Dorico doesn’t have Drop Caps support.

Word is a “word processor”. It’s designed to write letters, and has grown to allow things like bullet points, in-line graphics and lots more things. It is not DTP (Desktop Publishing) software, which offer complete control over the position of images and text; greater control over typography; and features like layers.

If you want to do more sophisticated page layout, then you need a DTP app, rather than Word.

I use InDesign for various fancy stuff like this. I hate paying a monthly fee, but it’s a phenomenally powerful program. The answer to every question of “Can InDesign do X” is basically “Yes.”

As Ben mentioned above, my workflow is to export Dorico files as PDF, and import them into InDesign for “finishing work” that Dorico isn’t designed to do.

Jürg, what do you mean by absolute positioning?

Well it’s an old story, but still there is nothing new there …
I came up with it here, just to be told that my examples are not the “best” in style …
https://www.steinberg.net/forums/viewtopic.php?f=246&t=151624
But actually I need it still for positioning text (and perhaps also tempo text); such simple things like alignment to the frame or to the page border;
I tried it once again in this thread but the years go by …
https://www.steinberg.net/forums/viewtopic.php?f=246&t=151867

So it’s all well known and it comes up every now and then in an other thread and all of us waiting for a better handling of text are a bit on hold …

So while we are waiting, why could the team not also implement those fabulous circles and rounded borders – as for rehearsal marks – to the text box (be it normal or system text).
I’m a bit worn out on workarounds here … so sorry for repeating myself :confused:

You do know there is a new function for aligning text items to the left system margin, right?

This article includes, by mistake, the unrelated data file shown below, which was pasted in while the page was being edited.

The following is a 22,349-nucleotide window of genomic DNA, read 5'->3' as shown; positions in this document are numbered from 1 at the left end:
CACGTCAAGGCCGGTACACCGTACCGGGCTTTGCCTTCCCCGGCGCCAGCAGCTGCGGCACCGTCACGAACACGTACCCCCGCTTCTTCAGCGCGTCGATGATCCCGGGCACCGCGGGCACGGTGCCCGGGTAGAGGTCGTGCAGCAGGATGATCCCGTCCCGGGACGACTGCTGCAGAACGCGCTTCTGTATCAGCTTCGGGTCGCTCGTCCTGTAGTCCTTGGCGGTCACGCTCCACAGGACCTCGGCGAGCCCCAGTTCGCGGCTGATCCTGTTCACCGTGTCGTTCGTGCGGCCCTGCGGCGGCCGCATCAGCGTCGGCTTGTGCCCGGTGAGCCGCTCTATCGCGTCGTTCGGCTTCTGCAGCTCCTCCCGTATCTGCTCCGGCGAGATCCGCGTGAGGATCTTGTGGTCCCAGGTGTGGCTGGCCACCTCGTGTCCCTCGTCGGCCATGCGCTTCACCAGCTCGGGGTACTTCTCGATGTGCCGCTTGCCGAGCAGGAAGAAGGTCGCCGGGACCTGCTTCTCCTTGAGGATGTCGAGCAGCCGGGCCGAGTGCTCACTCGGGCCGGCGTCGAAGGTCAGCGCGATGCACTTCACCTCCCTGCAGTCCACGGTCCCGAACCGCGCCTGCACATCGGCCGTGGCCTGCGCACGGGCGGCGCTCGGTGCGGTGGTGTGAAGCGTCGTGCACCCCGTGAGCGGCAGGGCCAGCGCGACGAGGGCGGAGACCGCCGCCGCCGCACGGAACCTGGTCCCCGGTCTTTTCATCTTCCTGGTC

I recently completed a 220-page liturgical publication that required a number of workarounds, including a handful of often-repeated functions (like adding little glyphs to text frames) that were actually sort of painful to do. But I’m not going to complain.

  1. The development team works hard and I trust their priority in regards to new features, even if it doesn’t always match mine.
  2. This project would have been far more difficult in Finale. Actually, several things would have been so complicated that I don’t even know if I could have made them work in Finale.

Yes I like that, but I want the text positioned all left of the frame itself, like f.e. instrument names.

All of the Cambrai drop-caps from this 1542 manuscript are pretty cool (5-line staff too) and some like this M are particularly gross. This letter A is probably NSFW so click at your own risk.

These are great and interesting to see all these imaginations of five centuries back. Thanks for Sharing!

I use InDesign for various fancy stuff like this. I hate paying a monthly fee, but it’s a phenomenally powerful program. The answer to every question of “Can InDesign do X” is basically “Yes.”

I’m sure going to check this one out. Still it would be great if one day Dorico does have a little bit more tools built in for giving a little more styling. I agree it is meant for music notation and it does a great job there, but what I need for making my scores a bit more to my taste isn’t a huge arsenal of features.

It is for example possible to make a smaller frame insied the bigger frame, so I have a double lined frame and changing the border thickness of one frame. This gives me a frame with a double border for inputting different kind of info. It can create clarity in an instructional score. But this is a pain when dragging and positioning the frames and possitiong the text inside. Even for inputting text a must drag the frames separtate to input text and drag it back, otherwise it puts always the text in the outer frame. Same for making a picture frame inside a text frame. It would be nice if those frames could be locked unto each other.